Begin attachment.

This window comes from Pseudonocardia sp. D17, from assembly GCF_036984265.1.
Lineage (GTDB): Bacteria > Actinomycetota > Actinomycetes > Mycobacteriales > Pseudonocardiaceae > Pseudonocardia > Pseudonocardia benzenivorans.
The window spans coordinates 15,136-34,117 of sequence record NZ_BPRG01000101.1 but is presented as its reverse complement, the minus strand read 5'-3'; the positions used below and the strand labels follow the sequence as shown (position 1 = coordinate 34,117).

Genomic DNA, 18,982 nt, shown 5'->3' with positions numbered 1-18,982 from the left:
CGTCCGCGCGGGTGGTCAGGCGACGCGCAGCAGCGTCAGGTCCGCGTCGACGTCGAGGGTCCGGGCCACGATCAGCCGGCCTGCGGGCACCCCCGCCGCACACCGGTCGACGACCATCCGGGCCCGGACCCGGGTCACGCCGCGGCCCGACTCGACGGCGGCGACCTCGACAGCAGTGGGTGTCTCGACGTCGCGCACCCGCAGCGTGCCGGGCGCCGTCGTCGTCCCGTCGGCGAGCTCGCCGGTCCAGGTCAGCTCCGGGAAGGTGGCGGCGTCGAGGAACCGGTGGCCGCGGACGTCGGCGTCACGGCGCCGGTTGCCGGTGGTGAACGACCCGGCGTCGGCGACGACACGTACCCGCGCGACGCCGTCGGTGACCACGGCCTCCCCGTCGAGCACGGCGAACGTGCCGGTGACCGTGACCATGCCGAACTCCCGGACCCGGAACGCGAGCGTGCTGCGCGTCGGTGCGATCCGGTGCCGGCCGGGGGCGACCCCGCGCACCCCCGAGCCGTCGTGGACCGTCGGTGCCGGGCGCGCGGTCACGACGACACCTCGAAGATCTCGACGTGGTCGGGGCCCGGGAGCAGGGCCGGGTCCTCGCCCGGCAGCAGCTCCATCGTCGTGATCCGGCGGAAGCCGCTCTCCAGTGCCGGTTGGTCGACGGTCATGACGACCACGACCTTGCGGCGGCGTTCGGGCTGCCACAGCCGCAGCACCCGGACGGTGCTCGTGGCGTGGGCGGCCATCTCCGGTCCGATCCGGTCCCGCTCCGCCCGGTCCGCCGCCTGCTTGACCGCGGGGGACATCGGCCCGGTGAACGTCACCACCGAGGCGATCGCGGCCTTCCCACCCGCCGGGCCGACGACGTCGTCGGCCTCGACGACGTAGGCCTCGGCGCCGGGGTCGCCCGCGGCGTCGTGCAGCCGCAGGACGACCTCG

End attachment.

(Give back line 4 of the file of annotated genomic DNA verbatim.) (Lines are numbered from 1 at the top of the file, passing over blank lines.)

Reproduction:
Genomic DNA, 18,982 nt, shown 5'->3' with positions numbered 1-18,982 from the left: